With that goal beyond reach, I considered the problem of a book with plans of the built work and discussion of the principles of organic architecture. In a visit to the Huntington Gardens in Pasadena, I walked into the desert garden, looked directly down at a particular cactus, and saw the organic plan of the George and Clifton Lewis (S.359) house.

I was now convinced that such a book as Lloyd wanted was possible and necessary. It would have to have plans of as much of the built work as could be obtained (I had now concluded that, whenever Wright had a design he particularly liked, if the client did not immediately build it, the architect would pass it on to another client, "improved" of course by additional work in the drafting room; so I could dispense with unbuilt projects and concentrate on the work that was built and, if necessary, do it by measuring what was extant, without Taliesin's help).

I had already worked with one Cornell architectural student on drawing plans from my own measurements in Michigan. When he found it too time consuming and bowed out, I found another fine architectural draftsman in California, who seemed to relish the possibility, and who could produce superb inked drawings to standard scales, as well as axonometrics that make the spaces of a Wright design readable to those who would call themselves visually illiterate. When I applied for a grant from the Graham Foundation for Advanced Studies in the Fine Arts, and won same, he backed out when he realized what I'd said all along, that, unless the book sold thousands of copies, he'd be working for nickels an hour.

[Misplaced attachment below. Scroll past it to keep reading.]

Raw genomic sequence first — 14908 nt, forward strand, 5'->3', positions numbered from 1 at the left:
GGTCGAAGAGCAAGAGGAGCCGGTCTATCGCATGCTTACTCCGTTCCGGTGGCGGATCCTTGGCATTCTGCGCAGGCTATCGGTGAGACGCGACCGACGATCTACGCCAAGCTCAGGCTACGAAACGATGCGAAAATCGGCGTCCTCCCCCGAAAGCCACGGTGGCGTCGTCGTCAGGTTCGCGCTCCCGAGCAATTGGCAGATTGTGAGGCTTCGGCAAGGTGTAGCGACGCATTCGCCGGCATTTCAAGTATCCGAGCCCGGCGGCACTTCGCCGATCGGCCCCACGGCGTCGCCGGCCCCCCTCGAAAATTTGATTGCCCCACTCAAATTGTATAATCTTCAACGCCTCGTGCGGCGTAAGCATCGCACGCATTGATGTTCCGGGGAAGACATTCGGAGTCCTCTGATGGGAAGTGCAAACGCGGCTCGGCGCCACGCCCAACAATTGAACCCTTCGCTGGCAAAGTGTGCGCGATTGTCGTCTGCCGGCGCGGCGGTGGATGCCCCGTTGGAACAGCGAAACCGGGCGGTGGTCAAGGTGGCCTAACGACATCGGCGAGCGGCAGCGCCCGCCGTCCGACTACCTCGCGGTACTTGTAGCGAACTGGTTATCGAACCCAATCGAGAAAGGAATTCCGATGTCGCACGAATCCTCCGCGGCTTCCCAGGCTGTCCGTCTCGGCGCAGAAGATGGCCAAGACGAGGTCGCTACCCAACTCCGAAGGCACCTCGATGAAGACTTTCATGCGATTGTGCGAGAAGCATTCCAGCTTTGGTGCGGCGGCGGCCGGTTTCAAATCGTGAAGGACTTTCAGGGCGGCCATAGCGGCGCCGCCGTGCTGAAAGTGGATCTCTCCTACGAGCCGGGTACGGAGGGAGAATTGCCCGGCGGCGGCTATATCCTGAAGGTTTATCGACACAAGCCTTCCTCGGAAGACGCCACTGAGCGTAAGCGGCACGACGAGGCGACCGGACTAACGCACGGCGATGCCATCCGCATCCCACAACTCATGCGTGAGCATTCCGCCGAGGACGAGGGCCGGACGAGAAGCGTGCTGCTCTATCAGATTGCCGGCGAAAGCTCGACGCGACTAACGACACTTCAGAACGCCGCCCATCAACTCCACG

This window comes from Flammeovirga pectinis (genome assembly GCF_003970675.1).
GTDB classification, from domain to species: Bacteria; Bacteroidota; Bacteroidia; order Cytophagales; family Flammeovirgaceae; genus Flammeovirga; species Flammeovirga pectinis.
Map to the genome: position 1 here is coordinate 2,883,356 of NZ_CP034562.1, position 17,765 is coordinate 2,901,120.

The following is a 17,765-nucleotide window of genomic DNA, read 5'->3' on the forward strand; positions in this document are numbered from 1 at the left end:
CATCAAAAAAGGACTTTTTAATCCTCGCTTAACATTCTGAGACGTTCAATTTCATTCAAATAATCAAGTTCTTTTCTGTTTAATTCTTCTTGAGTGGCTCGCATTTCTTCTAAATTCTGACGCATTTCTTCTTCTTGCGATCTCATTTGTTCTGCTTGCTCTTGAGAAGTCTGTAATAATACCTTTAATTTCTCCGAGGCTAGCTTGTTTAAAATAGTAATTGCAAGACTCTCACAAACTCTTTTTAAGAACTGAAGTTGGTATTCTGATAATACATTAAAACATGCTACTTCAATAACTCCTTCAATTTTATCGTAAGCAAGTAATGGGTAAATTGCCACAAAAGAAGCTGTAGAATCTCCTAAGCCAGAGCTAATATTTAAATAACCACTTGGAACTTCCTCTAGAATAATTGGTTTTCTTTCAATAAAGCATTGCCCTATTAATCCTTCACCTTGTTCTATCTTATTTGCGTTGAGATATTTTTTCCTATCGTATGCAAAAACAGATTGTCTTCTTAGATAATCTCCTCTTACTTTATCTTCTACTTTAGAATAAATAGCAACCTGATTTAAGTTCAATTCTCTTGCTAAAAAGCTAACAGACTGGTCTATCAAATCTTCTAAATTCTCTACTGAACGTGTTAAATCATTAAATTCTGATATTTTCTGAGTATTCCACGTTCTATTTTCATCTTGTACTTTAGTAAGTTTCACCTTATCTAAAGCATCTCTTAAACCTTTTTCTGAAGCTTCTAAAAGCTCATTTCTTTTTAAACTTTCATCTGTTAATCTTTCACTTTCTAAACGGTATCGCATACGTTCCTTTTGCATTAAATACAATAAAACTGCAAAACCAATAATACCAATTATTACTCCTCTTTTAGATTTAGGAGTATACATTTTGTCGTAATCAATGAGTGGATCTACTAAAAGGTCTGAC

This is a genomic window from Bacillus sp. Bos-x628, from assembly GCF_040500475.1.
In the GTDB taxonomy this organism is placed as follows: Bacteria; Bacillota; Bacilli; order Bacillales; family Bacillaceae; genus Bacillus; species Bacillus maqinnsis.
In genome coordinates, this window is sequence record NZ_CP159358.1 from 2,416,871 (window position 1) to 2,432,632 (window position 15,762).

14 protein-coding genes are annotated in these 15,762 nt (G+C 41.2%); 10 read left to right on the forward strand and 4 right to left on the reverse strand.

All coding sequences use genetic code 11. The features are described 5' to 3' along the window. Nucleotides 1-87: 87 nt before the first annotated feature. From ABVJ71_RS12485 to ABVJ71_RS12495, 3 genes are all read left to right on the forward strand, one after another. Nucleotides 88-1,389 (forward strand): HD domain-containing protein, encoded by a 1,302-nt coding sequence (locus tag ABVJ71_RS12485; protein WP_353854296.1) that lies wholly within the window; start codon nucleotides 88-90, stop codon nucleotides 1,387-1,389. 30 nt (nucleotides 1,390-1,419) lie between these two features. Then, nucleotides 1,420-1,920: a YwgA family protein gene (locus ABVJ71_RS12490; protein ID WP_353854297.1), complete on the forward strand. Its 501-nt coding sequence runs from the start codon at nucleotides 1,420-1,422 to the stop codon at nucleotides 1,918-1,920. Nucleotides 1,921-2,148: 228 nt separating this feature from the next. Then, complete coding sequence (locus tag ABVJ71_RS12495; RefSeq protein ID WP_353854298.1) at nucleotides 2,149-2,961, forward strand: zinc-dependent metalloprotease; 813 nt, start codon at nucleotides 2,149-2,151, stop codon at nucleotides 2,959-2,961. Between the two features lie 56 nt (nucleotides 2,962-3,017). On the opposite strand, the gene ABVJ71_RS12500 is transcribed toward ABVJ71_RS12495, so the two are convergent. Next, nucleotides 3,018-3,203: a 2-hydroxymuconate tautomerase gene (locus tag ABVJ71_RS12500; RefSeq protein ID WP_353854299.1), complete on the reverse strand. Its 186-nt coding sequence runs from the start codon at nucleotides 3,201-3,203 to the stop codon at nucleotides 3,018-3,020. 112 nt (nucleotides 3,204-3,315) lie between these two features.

The project languished then for some time while I kept collecting plans, often by drawing them on lined paper at the site. Many months after Mrs. Wright's death, I phoned Bruce Brooks Pfeiffer (archivist for The Frank Lloyd Wright Foundation) and he knew what I wanted even before I asked. His answer was "yes," I could have whatever I needed. Over a five year span, plans were collected, then scanned into computer. Three years followed while plans were redrawn in the computer, corrected with information from original clients, on-site supervisors, recent owners, and anyone with knowledge of how the building had been built. New plans replaced ones that didn't work, or that turned out to be incorrect.